Fort Wayne Weekly Breeze (Newspaper) - May 30, 1895, Fort Wayne, Indiana A chapter Xiii. It a Vas Early on the morning following that the Yeung Earl sought his Mother. After a Uig Fet of sleepless and anxious deliberation he resolved upon making an Appeal to Hes affection that he thought Phe could Guyver withstand and he was right in his conjecture. He appealed to his Mother s love and won from her a nost reluctant consent to his marriage with lady Hutton a Ward. A i suppose she will inherit All lady Hutton a Fortune a said the countess. A i have Neer thought about it a replied her Soo indifferently a she is Peerless herself Bat i have no doubt she a it will it to so bad after All a said her Ladyship complacently a if her Pedigree is All lord Baynham laughed and. Elated a with the cd session he had won from his proud Mother went to seek lady Hutton. There seemed to be a strange Calm in the House when he reached it. The windows were dosed and the servant who opened the do or looked unusually grave and serious. A can i see lady Hutton a asked Claude a is she engaged a a her Ladyship is seriously ill my lord. A was the May b reply a she was seized with a fit last evening and has not been con Ocious is a is miss Hutton with her a he inquired. Inexpressibly shocked at the news. A miss Hatton has never left my lady Pince she was taken ill a the Man replied. A i Hope to hear better news this evening a said lord Bayne Hain As he turned away. He Felt like one in a dream the Sun was shining brightly the streets were crowded with gayly dressed people life Gayety and happiness seemed to thrill through the summer air yet Over the House he had left Hung the dark Cloud of illness and perhaps approaching death. He went to his club and there wrote his first love letter telling Hilda her sorrow was his and asking to share it. A let me see you this evening a he a Aid. A just to give you some Little when the letter was gone lard Baynham Felt More at ease. To do his Mother Justice she was startled and shocked to hear of lady Hutton a illness. A it would be most awkward if anything happened just now a she said. A i Trust at least she will recover the Day passed slowly Claude longing for the evening when he could see Hilda and share her sorrow. A dark Cloud Hung Over lady Hutton a magnificent House. The servants moved noiselessly and spoke in hushed voices. Grave physicians met and consulted How Best to do Battle with the grim King of terrors. In a luxurious chamber Lay the lady so suddenly and awfully stricken. The summer Sun tried to Pierce the Rich Green hangings and succeeded in throwing a Mellow half Golden Light Over the room. The velvet curtains with their deep fringe were thrown aside there Pale Serene arid Calm no longer conscious of earthly Quot things Lay lady Hutton. Her Pale lips were parted and a faint feeble breath passed them. She Lay there and life was ended for her its Hopes and sorrows All Over. It mattered but Little now that she had loved and lost that she had been Rich courted and flattered that men had Bent before her and paid homage to her rank and wealth All that was Over. Before the Sunset she would be where virtue and goodness not Money and position take the first place and Wear the Golden Crown. Only one thing mattered now and that was if the life had been Well spent. The moment had come the evening Sun had set in All v Beautiful gloaming half men h&f�7gray, had begun when Over the White face saw Quie eng of the closed eyelids and the sealed lips. The the dark eyes o with a a Rte St Ful wondering look that pierced Tiv child a heart. A Hilda a whispered lady Hutton a what is it my Darling am i going to die a a Mamma a cried the trembling girl a let me go with a i must Tell you a said lady Hutton a a something let me have More air i cannot breathe. I want to Tell you Darling about your own Mother. Perhaps i did wrong but 1 loved you so dearly you Are like my own Maud. Can no one give me air a Hilda tried to raise the dying lady whose words came in Short Quick gasps. A i want to Tell you Darling a she said then a sudden Glaze fell Over the Wistful eyes an awful pallor settled on the face and the half raised hand fell heavily on Hilda sarm. Lady Hutton had gone a where the wicked cease from troubling and the weary Are at a carry that poor child away a said or. Wells to one of the attendants. Hardly More conscious than the one who Lay at rest Hilda As carried into the nearest room which happened to be the Library and Laid upon the Couch. At that moment there was a slight stir in the Hall lord and lady Baynham had arrived. The into a ii Geace of the sudden Deatlef had bewildered them. A Wei $9 miss Hutton a a inked the Young Earl. A lady Baynham is come to take charge of her let us see her at the Man who had opened the door never dreamed of offering any resistance. A miss Hutton has been taken to the Library my lord a he said. When they entered the darkened room Hilda raised herself from the Couch. A let me go Back to her a she was saying to or. Wells. A i cannot believe it. It is impossible she can be then the tired frightened eyes fell upon the face of lord Baynham. She moved toward him with a Wistful cry. He clasped her in his arms and Laid her head upon his breast. A Hilda my Darling a he whispered a my wife that is to be i am come to share your sorrow it is mine lady Baynham looked on her eyes full of tears. The delicate lonely child so Lovely in the abandonment of her grief touched that world worn heart. She silently withdrew with the doctor and left those whose love death had sanctified. Chapter Xiv. Lady Baynham forgot All her own cherished notions of etiquette and warmly pressed the lonely Young girl to return with her to Grosvenor Square but nothing would induce Hilda to leave the House. She was too Young too inexperienced to know that time would soften her grief. Or. Abelson assisted by lord Bayne Hain. Undertook All arrangements for the funeral. Lady Hutton was Laid to rest near the Bonny Woods of Brynjar where the greater part of her life had been spent. Lord Baynham was chief Mourner and two Distant cousins of lady Hutton a looking out for a legacy were there also. A you will attend in the Library for the Reading of the will miss Hutton a said the family lawyer after their return to London. Hilda bowed assent. She was very silent in these the first Days of her bereavement and she seemed half shy half frightened when with lady Baynham. The poor wounded child found her greatest Comfort with Barbara Noble unselfish Barbara who forgot when she caressed the fair head and parted the Golden hair from the sad Sweet face that she was in the presence of her rival the one who had stolen from her her love. She saw a grieving sorrowful lonely girl in place of the Brilliant Young Beauty who had won Claudel a heart and Hilda Clung to her As she would have done to a sister of her own. Miss Earle spent the time that intervened Between lady Hutton a death and funeral with Hilda. She did not leave her night or Day and Claude who after that one interview did not like to ask for another found his Only Comfort in hearing from Barbara the Loving Little messages sent by his fair haired wife that was to be. The will was but a Short one. The two cousins were not forgotten a hands orae legacy repaid them for All their affectionate solicitude Over the poor lady a health. Every old servant was remembered and the Beautiful estate of Brynjar the House in London Money in the funds carriages horses jewels and plate were All bequeathed by lady Hutton to her adopted daughter Hilda who thereby became one of the richest heiresses in England. It was All her own to do what she would with without any stipulations or conditions but lady Hutton hoped she would never part with Brynjar. There was no mention of her adoption or of her parentage not a word that gave any Clew to it whatever. A i must congratulate you miss Hutton a said the lawyer when the Bill was read. A i wish though Quot interrupted Hilda with tears in her eyes a that there had been one word of my two guardians were appointed to take charge of the Young heiress. They were or. Abelson and or. Greyling who had been Latuja Hutton a confidential friends for Mab yrs. Until she Wjk Twenty one a certain Incus Wyhs to wallowed her a., Brynjar was to be her Home in Les she married before then in which Case she would immediately come into full Possession of her property. For several Days the lonely Young heiress remained in the Large solitary House seeing no one but Barbara and occasionally lady Baynham. She would not see Claude yet she knew his presence would bring with it such a Rush of happiness it seemed almost a sacrilege to think of it. She resolved to return to Brynjar. By or. Abelson a advice and assistance an elderly lady was found who in consideration of a handsome yearly income consented to live As Duenna and Chaperon with miss Hutton the two guardians having decided that she was far too Young and too pretty to live alone. A i fancy our responsibility will soon end a said or. Greyling. With a quiet smile. A lord Baynham will be very Happy i think to relieve us of it was nearly the end of june when Hilda and mrs. Braye returned to Brynjar Barbara having Given her Promise to meet Hilda when the London season was quite Over. When she returned to her Early Home Hilda resolved to search amongst lady Hutton a letters and papers to see if it were possible to find any Clew to her adoption and parentage. In the grand Library at Brynjar stood a Large Oaken Bureau where the poor lady had been wont to keep All letters and papers. There Hilda searched there she found letters worn and yellow with age love letters written by the Gay and a sly ing lord Hutton to the quiet dignified miss Erskine but neither there Cor anywhere else could she find any mention of herself. In the quiet and silence of Brynjar her health and spirits returned. Something of the old Beautiful Bloom was on her face when six weeks afterwards Barbara came saying that in spite of All remonstrances Claude would come too not to remain but Only for a few hours just to see How his newly won treasure looked. Hilda went with him to the Shady Green Glade in the Woods there he first saw her and there with tears shining in her eyes she told him lady Hutton a dying words and How impossible she had found it to discover who her parents were. He loved her too deeply to care and he kissed the tears from her face and told her never to think of it again. She was Hilda Hutton to All the world and would soon be Hilda lady Baynham. He made her Promise that when the Spring blossoms came she would be his wife. As the time Drew near lady Baynham made some faint remonstrance but it was soon withdrawn because she saw the whole happiness of her songs life was involved. Unless he married Hilda he would never marry at All. Outwardly she was amiably indifferent but in her heart there was something resembling dislike for the Beautiful Young girl who had unconsciously thwarted the one plan and wish of her life and heart. Spring came with its blossoms and budding leaves. The wedding was to take place in the pretty country Church at Brynjar and a Gay party of guests assembled there. Bertie Carlyon had gladly accepted his old friends invitation to officiate As Best Man for he was longing to see Barbara again. Diffidence or delicacy he hardly knew which had prevented him from calling since he knew she was free. The Flowers Hilda loved were Blooming on her wedding Day when the words were spoken that made her Claude Bay Nehame a wife and no on wished her Joy More truly or More kindly than Barbara Earle. Lord Baynham took his Young wife to Switzerland. He wanted to show her every Beautiful place in the world All at once. Barbara told him laughingly he must be Content with one and Hilda had chosen Switzerland. Barbaraus words were gayest when the hour of parting came. Barbaraus face was the last that smiled As the Carriage containing perhaps the two happiest peo pie in the we orld drove away. Bertie Carlyon stood by Barbara s Side watching with love s keen eyes every change in that Noble face. He saw no Trace of sorrow there. Barbara did not keep her woes for the worlds amusement. She was Calm kind and Serene thoughtful for Claude for Hilda and for lady Baynham. It would have required More shrewdness than Bertie possessed to discover any sign of an aching heart in those Calm Clear eyes and smiling lips. A i think they will be Happy a he said As the Carriage disappeared. A some mortals have an enviable lot. I should imagine that Claude has not one Cloud in his sky. I on the contrary have no a you a cried Barbara turning to him quickly a Why Ever since i can remember anything at All i have heard my Cousin cite you As the happiest Man he a i make no complaint a said Bertie. A i have enjoyed my life hitherto As the Birds and Flowers enjoy theirs without thought or care. I never woke to realities until i became sure of obtaining a certain treasure. Looking within myself i found i was unworthy of it. He who would win must a Why can not you fight a said Barbara interested in spite of her own secret sorrow. A you Are too diffident. A Man should never mistrust his own Powers if he would have others respect a miss Earle a said Bertie suddenly a will you be my Friend a Man can do Noble deeds if he has a Noble woman to influence him. Be my Friend and hero is nothing too High or too difficult for me to attempt if you will Aid me. I should value your Friendship More than the love of All the world put Bertie was most sublimely unconscious that his words were a declaration of love in themselves and Barbara smiled As she looked at his handsome eager face. A i will be your Friend a she said a if As you think i can be useful to a the mouse once helped the lion a said Bertie a and it is just possible the time May come when Bertie Carlyon the poor younger son of a not Over Rich baronet May be of some assistance to miss Ely be. he continued a if the time should Ever come that you want a Strong Arm a a Brave heart my life is at your servicfc�?T1. And Barbara remembered i words. A to be continued fact about the Peanut. There is much doubt As to the original Home of the Peanut some say that it is indigenous to Africa others that it was a native of South America and was carried by the earlier explorers of that country to Spain and thence to Africa. The earliest authentic tradition tells of its appearance in Eastern North Carolina probably brought there by some of the slave ships Landing cargoes along the coast. The native africans recognized ail used them. Peanuts grow upon a trailing Vine with leaves much resembling a Small four leaved Clover. The Small yellow Flower it bears is shaped like the Blossom of All the pea family. Indeed the agricultural Bureau in Washington does not recognize the Peanut As a nut at All but classes it among Beans. The soil in which it is cultivated must be Light and Sandy. After the Flower Falls away the Flower stalk elongates and becomes rigid curving in such a Way As to push the forming pod Well below the surface of the Earth. If by any Accident this is not done the nut never Washington for a Dimon Pink is the top line on a sign Back of the bar attached to a popular new York against Debs. Uncle 8am is Sovereign Over every individual and every foot of soil. The United states supreme court has denied the application of Eugene v. Debs the strike Leader for a writ of Hareas Corpus. This is a Victory for the government. No More important question with the single exception of the income tax has come before the supreme court during the past year than the attempt of Eugene v. Debs and the other officers of the american rail Way Union to secure a reversal of the sentences to jail by judge Woods for interfering with interstate Commerce and the running of the mails in the railway strike of last summer. The history of the Case is still fresh in the Public memory but it has importance beyond the question of imprisonment of the american railway Union officers because there is largely involved the principle of the right of judges having jurisdiction of Large interests by virtue of receivership created by them to prevent labor troubles through the instrumentality of injunctions. The supreme court takes the ground that the relations of the Federal government toward interstate Commerce and the mails Are those of a direct supervision control and management a and that the Federal Arm has Sovereign Power to de Euqene v. Debs. Fend and protect interstate traffic without resorting to the intermediate Agency of any Given state. Following this declaration is an explicit and forcible statement of the right of the Federal government to exercise its Power in any state the expression being one which will serve As a new definition of the doctrine of states rights. The supremacy of National authority Over local authority is maintained and the statement is accompanied by a significant hint that the Federal government will not hesitate to interpose and Send troops in the defense of its constitutional privileges whenever it May consider that those privileges Are threatened. The virtual effect of this verdict is to establish the right of Federal judges who May be in control of receivership to prevent labor troubles through injunctions. In a wider and deeper sense it sets up the general principle that the instrument of the injunction May be employed when the purpose of the injunction is the prevention of an act already declared to be Lawless and for the violation of which the offenders could be punished independently. It is impossible not to foresee that the opinion must have a far reaching effect on the future of All Industrial contests arising in connection with railroads especially with railroads operating under receivership. What is of far More practical importance however is the decision that the Federal government whenever its mails Are threatened because of a strike reserves the right to take direct action. It will cause its courts to Issue an injunction the failure to observe which will constitute immediate grounds for the application of Force. Odd Fellows Temple. Massive and costly Structure dedicated in Philadelphia. The great Odd Fellows Temple in Philadelphia which Cost $950,000, was dedicated the other Day with imposing ceremonies. This magnificent Monument to Odd Fellowship is nine stories High and is the largest and costliest secret society building in the world. It is situated on Broad Street. Offices for the grand officers of the state Are on the ground floor also an auditorium 98 feet by 65 feet and 40 feet High with a seating capacity of 1,200. Directly beneath is a Drill Hall of the same size except in height. On the second third fourth and fifth floors arc 105 offices for rent. The the saw Temple. Remaining stories will be devoted entirely to the order. Four Lodge rooms Are upon each floor. On the ninth floor there Are two Encampment rooms which contain Many new and novel features for conferring degrees. A Root promenade commanding an excellent View of the City and surrounding country is provided. Delegations of Odd Fellows from All Over the United states attended the dedicatory ceremonies. It is estimated there were 20,000 in the Parade. Charles Deweese a plate Glass worker of Elwood ind., became insane from enforced idleness and tried to kill his wife. The Asylum is too full to admit him and the police have him under of 0�oe week among the hustling hoosiers. What oar neighbors Are doing matters of general and local interest marriages and deaths a accidents and curl mesh pointers beat our own people Indiana fairs. The following is a list of dates places and names of associations and secretaries july 29 to aug. 2�?putnam county fair Baio Oridge a. K. Allison. July 80 to aug. 2�?delaware District fair. Middletown p. K. Hodson. July 30 to aug. 2�?ripley county fair Osgood w. Cd Leslie. Aug. 6 to 9�?Wayne county fair Hagerstown j. M. Hartley. Aug. 12 to 16�?howard county fait Kokomo o. L. Moulder. Aug. 13 to 15�?grange Jubilee air Wirt station Thomas Watlington. Aug. 13 to 16�?jefferson county fair mad Isoac d. H. Demaree. Aug. 13 to 16�?henry county fair few Castle a. D. Ogborn. Aug. 19 to 23�?boone county fair Lebanon e. G. Darnell. A a. 19 to 23�?tipon county fair Tilton w. R. Oglesby. Aug. 19 to 24�?spencer county fair Rockport c. M. Partridge. Aug. 20 to 23�?newton county fac Morocco a. E. Purkey. Aug. 20 to 23�?maxinkuckee fair Mamont j. H. Koontz. Aug. 20 to 23�?delaware county fair Mancie m. S. Claypool. Aug. 30 to 24�?dearborn county fair Law Renc Fryburg j. S. Dorman. Aug. 21 to 24�?warren country fair. West Lebanon m. A. Judy. Aug. 26 to 30�?hancock county fair Greenfield Jilbert Tyner. Aug. 26 to 30�?clinton county fair Frankfort Joseph Heavilon. Aug. 26 to 30�?johnson county fait Franklin w. S. Young. Aug. 26 to 30�?harrison county fair Gordon Amos Lemon. Aug. 26 to 30�?bridgeton Union fair Bridgeton f. M. Miller. Aug. 26 to 31�?oakland City fair Oakland City r. C. Barber. Aug. 27 to 31�?scott county fair Scottsburg Joseph h. Shea. Aug. 27 to 31�?remington fair Remington Jasper Guy. Aug. 27 to 31�?g rant county fair Marion h. G. Hamaker. Aug. 28 to 31�?faoli fair Paoli. A. It Bruner. Sept. 2 to 6�?District Lair Boa Well we. H. Mali Nischt. Sept. 2 to 7�?1tippecanoe country fair Lafayette we. M. Blackstock. Sept. 2 to 7�?spencer county fair Chrisney f. C. Jolly. Sept. 3 to 6�?Washington county fair Salem c. W. Morris. Sept. 8 to 7�?shelby comity fair 8beibyrtlle, e. E. Stroup. Sept. 3 to 7�?pike county fair Petersburg w. A. Oliphant. Sept. 3 to 7�?warren tri county fair Warren g. Fleming. Sept. 9 to 13�?montgomery county fair Crawfordsville w. W. Morgan. Sept. 9 to 13�?vigo country fair Terre Bate w. H. Dungan. Sept. 9 to 13�?daviess county fair Washington John Downey. Sept. 9 to 13�?vermillion District fair Covington w. T. Ward. Sept. 9 to 14�?gibson county fair Princeton w. B. Right. Sept. 10 to 13�?lake county fair. Crown Point w. L. Allman. Sept. 10 to 13�?kentland fair Kentland h. Strone. 10 to 13�?rush county fair Rushville w. L. King. Sept. 10 to 14�?huntington county fair Huntington Adam l. Beck. Sept. 11 to 14�?District fair Macy Ira b. Hurst. Sept. 16 to tri state fair Evansville r. L. A Kin. Sept. 16 to 20�?cayuga fair Cayuga j. S. Groondyke. Sept. Itt to 21�?Indiana state fair Indianapolis Charles f. Kenedy. Sept. 16 to 21�?dubois county fair Hunting Burg d. Rant her. Sept. 17 to 20�?lagrange county fair. Lagrange l. M. Rowe. Sept. 17 to 20�?agricultural and Industrial fair Plymouth Chris Fisher. Sept. 17 to 20�?wabash county fair Wabash w. . Sept. 17 to 20�?porter county fair Valparaiso e. S. Beach. Sept. 17 to 21�?stark county fair Knox h. R. Kollel. Sept. 23 to 27�?jay county fair Portland Geo. W. Borg can. Sept. 23 to 27 Flora fair Flora c. E. Nobes. Sept. 23 to 28�?fort Wayne driving dub meeting fort Wayne h. C. Roukhill. Sept. 24 to 27�?la Forte comity fair. Laporte j. Vene Dorla Uil to foot 24 to a Fayette county fair. Connersville w. F. Downes. Sept. 24 to 27�?monroe county fair. Bloomington c. R. Torr Eli. A sept. 24to 27�?bremen fair Bremen Rignry h. Miller. Sept. 24 to 28 Vermillion county fair Newport John Richardson. Sept. 30 to it it. 4�?eastern Indiana fair Kendallville. J. S. Conlogue. Sent. 30 to oct. 4�?northern Indiana and Southern Michigan fair. South Bend Dixo w. Place. O t. L to 5�?bedford Lair Bedford s. T. Zoll Man. Oct. L to 4�?poplar Grove fair Poplar Grove a. D. Woods. Oct j to4�?randolph county fair Winchester d. E. Hoffman. Oct. 2 to 5�?fulton county fair Rochester Geo. V. Dawson. Oct 7 to 11�?northeastern Indiana fair Waterloo m Kiplinger. Oct to 11�?steuben county fair. Angola h. L. Huston. Oct. 8 to 11�?bourbon District fair Bourbon g. D. Stinger. Oct. 14 to 19�?knox county fair Vincennes j. W. Emison. A minor state news. % tiie new Richmond Bank has decided to discontinue its Deposit department Ani has paid its depositors. Lbs. George fresh Otto of Marion died in great agony at the Home of her Mother in Goshen As a direct result of a Large dose of Patent headache Core bought in Marion a week ago. One week ago the House of mrs. Hewitt at Parker City was blown to pieces with dynamite. Since then it is claimed that 11,029 people have visited the scene. The injured women will recover. Sex representative or. L. S. Null and James Bilderback was thrown from a buggy at new Haven Allen county. Or. Null was injured internally and it is feared his injuries will prove fatal. Bilderback a Skull is fractured and face badly lacerated. While digging a wll it a the place of d. Ii. Remly in Montgomery county the diggers found a Block of Wood weighing several pounds at the depth of sixty five feet. The Wood resembles Walnut but it is not and no person has been found to Tell w7hat. Kind it is. Fraud orders have been issued against the following persons and corporations in Indiana debarring them from the use of the mails Charles Adams and Ella Moore of Mishawaka ind., for alleged fraudulent Patent i Medicine circulars the Central american fur and Wool company Benjamin Bernard manager Indianapolis for obtaining Money under false pretences. The firm advertises for hides skins �fee., and then it is alleged does not pay foe them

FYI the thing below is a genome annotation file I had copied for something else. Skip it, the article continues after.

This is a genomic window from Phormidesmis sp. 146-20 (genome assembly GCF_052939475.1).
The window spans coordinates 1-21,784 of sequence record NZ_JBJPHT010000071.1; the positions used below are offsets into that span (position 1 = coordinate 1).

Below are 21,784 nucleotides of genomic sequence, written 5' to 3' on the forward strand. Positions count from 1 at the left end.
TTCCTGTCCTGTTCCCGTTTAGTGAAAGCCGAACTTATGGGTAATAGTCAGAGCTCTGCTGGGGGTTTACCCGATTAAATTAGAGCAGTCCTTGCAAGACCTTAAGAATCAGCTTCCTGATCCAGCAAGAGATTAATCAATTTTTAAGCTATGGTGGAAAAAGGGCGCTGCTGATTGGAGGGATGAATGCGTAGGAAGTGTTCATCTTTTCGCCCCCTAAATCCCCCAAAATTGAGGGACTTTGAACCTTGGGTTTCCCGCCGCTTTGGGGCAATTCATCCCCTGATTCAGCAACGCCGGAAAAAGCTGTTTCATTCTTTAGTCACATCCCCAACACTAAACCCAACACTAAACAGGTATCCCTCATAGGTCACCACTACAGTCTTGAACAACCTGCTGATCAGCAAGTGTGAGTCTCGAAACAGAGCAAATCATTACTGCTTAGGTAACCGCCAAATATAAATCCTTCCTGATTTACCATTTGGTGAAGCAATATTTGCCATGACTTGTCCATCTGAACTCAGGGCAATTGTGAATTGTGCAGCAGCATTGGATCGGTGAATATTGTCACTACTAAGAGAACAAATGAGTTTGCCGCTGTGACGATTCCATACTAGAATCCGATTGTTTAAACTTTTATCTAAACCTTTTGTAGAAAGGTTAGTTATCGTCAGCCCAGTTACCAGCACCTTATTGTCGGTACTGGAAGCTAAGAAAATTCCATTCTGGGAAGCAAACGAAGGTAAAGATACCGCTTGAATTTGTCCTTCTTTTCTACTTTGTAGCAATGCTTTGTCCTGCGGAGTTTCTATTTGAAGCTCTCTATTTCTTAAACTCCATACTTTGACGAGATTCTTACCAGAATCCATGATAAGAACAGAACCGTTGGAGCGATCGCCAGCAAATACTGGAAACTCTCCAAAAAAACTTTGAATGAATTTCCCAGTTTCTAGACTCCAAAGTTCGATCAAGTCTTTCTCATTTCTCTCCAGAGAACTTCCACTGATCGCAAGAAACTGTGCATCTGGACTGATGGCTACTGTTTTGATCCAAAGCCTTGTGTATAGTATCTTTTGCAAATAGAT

Search All Newspapers in Fort Wayne, Indiana

Advanced Search

Search Courier

Search the Fort Wayne Weekly Breeze Today with a Free Trial

We want people to find what they are looking for at NewspaperArchive. We are confident that we have the newspapers that will increase the value of your family history or other historical research. With our 7-day free trial, you can view the documents you find for free.

Not Finding What You Were Looking for on This Page of The Fort Wayne Weekly Breeze?

People find the most success using advanced search. Try plugging in keywords, names, dates, and locations, and get matched with results from the entire collection of newspapers at NewspaperArchive!

Looking Courier

Browse Newspapers

You can also successfully find newspapers by these browse options. Explore our archives on your own!

By Location

By Location

Browse by location and discover newspapers from all across the world.

Browse by Location
By Date

By Date

Browse by date and find publications for a specific day or era.

Browse by Date
By Publication

By Publication

Browse old newspaper publications to find specific newspapers.

Browse by Publication
By Collection

By Collection

Browse our newspaper collections to learn about historical topics.

Browse by Collection